As a result of the effect of Covid-19 on economies, the relevance of oil and tourism in boosting the African economy has been withered down. This is according to Economists at the International Monetary Fund and the Renaissance Capital.
They said that countries that have a strong and vast agricultural sector would turn the corner faster than countries that are heavily dependent on oil and tourism. This is because Covid-19 has greatly affected these businesses in different ways.
However, with agriculture, these problems are not an issue. “Growth in more diversified economies will slow significantly, but in many cases will still be positive in 2020,” the IMF said in its Economic Outlook report for sub-Saharan Africa released in October.
“Oil exporting countries have also been hit hard, with an average contraction in 2020 projected at negative four per cent, while non-oil commodity exporters are expected to contract by negative 4.6 percent.”
Growth in more diversified economies such as Côte d’Ivoire and Rwanda will slow significantly, but will still be positive in 2020.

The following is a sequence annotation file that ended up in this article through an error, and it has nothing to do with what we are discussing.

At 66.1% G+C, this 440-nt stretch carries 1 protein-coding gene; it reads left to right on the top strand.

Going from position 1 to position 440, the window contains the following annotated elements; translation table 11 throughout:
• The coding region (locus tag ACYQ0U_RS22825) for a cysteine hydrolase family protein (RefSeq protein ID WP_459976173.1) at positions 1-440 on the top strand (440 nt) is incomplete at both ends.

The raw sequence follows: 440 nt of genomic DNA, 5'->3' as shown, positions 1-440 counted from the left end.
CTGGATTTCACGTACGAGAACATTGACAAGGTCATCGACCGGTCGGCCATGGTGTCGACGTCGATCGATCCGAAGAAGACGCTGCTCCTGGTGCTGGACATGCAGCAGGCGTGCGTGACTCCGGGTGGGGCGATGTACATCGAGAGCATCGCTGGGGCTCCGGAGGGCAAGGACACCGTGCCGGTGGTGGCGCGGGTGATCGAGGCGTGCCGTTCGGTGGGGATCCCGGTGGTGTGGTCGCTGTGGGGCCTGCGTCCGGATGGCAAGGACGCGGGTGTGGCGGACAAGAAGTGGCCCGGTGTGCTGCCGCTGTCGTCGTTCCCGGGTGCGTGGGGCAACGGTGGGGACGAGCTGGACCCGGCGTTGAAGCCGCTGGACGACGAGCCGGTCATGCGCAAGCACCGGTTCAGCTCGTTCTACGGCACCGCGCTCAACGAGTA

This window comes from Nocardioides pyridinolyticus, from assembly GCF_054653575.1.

“We think the Kenyan economy remains on track to grow by 1.5 percent in 2020 due to agriculture’s strong growth and the easing of Covid-19 restrictions in the second half of the year. We believe significantly tighter restrictions and the unlikely re-imposition of lockdown will support a pickup in growth to 4.2 percent in 2021,” economists at Renaissance Capital said through their Macroeconomic update report for sub-Saharan Africa dated November 2020.
“If a country has good rains and agriculture is a sizeable sector, that economy should see growth in 2020 despite the Covid-19 pandemic,” they said.
They encouraged more African countries to increase their investment in agriculture to be able to have a more positive outlook in 2021.